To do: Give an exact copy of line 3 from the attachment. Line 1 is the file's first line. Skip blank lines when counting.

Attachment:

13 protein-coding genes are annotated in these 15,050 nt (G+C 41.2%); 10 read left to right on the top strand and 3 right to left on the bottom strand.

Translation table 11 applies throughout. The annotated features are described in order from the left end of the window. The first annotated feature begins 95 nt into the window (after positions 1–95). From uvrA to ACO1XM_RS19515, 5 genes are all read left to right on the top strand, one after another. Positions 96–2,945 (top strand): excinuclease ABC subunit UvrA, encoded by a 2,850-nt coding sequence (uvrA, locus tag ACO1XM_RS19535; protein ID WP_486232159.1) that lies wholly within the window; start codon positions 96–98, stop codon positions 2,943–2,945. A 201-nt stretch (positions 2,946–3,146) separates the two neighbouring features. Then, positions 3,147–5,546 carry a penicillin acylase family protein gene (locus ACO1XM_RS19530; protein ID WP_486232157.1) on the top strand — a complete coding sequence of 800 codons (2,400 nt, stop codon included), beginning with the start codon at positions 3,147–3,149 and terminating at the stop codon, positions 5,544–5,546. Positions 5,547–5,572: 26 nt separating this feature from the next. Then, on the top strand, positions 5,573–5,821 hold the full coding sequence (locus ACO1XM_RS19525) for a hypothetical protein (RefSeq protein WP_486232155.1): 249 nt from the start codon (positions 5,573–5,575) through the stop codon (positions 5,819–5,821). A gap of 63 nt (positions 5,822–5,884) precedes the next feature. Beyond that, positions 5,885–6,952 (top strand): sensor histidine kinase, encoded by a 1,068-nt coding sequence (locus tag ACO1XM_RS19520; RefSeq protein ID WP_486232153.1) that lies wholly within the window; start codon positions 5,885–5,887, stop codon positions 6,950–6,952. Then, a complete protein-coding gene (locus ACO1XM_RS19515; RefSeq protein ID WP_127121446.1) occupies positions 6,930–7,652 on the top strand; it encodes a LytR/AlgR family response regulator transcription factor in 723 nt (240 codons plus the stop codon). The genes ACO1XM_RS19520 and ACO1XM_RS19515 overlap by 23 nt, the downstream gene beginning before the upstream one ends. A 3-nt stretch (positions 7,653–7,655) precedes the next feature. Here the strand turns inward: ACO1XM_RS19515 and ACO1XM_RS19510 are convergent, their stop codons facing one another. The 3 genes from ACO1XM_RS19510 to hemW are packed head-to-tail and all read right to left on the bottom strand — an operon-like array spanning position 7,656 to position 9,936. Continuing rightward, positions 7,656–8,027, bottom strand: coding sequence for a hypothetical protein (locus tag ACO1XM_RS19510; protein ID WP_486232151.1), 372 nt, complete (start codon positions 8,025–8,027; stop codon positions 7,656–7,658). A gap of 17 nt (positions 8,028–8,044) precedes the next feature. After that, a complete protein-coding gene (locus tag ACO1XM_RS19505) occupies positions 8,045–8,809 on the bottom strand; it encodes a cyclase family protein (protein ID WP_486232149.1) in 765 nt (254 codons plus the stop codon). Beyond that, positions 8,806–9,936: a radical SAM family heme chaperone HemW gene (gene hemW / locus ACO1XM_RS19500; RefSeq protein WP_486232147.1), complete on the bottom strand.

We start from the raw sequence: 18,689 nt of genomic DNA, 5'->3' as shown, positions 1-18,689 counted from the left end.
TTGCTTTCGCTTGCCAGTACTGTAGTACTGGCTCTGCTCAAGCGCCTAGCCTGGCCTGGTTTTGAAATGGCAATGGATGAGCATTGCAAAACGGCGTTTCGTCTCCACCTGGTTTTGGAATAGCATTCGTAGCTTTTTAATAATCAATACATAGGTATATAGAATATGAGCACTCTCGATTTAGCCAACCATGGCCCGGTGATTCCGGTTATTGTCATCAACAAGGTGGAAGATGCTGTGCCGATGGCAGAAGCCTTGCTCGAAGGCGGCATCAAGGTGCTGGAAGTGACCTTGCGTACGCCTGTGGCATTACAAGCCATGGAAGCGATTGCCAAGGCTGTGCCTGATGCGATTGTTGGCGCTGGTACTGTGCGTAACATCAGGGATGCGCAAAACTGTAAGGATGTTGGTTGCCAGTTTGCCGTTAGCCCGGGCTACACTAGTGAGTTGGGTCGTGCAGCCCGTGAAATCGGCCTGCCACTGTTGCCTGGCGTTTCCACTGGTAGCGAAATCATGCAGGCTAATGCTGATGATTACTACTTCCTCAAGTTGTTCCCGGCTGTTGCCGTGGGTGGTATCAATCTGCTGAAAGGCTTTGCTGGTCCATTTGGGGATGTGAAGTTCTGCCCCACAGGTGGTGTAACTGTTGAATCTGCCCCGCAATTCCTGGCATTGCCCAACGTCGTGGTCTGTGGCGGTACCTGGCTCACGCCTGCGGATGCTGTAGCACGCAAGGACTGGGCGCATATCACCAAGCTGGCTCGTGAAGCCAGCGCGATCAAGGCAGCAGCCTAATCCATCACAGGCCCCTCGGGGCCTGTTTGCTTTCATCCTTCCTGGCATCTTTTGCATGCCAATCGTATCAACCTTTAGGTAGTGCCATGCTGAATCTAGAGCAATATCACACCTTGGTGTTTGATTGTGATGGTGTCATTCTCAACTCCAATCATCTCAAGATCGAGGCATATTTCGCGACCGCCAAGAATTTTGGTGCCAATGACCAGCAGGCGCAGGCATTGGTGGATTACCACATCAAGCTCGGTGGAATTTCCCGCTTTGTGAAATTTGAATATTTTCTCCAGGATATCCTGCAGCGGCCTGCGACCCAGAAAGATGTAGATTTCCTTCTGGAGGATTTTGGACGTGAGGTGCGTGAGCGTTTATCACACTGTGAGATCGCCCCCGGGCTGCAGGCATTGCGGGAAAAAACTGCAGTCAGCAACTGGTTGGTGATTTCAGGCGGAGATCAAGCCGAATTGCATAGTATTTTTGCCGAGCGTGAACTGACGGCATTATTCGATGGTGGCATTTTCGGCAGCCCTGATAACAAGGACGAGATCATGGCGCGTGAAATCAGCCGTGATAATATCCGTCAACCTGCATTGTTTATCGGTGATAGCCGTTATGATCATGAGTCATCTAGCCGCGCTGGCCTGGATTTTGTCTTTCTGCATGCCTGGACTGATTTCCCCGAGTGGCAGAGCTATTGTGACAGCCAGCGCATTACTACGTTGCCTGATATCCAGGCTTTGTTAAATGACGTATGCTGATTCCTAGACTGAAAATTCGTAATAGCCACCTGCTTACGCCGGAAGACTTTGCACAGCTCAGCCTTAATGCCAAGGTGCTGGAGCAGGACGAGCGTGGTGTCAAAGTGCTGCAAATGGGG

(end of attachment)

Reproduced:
We start from the raw sequence: 18,689 nt of genomic DNA, 5'->3' as shown, positions 1-18,689 counted from the left end.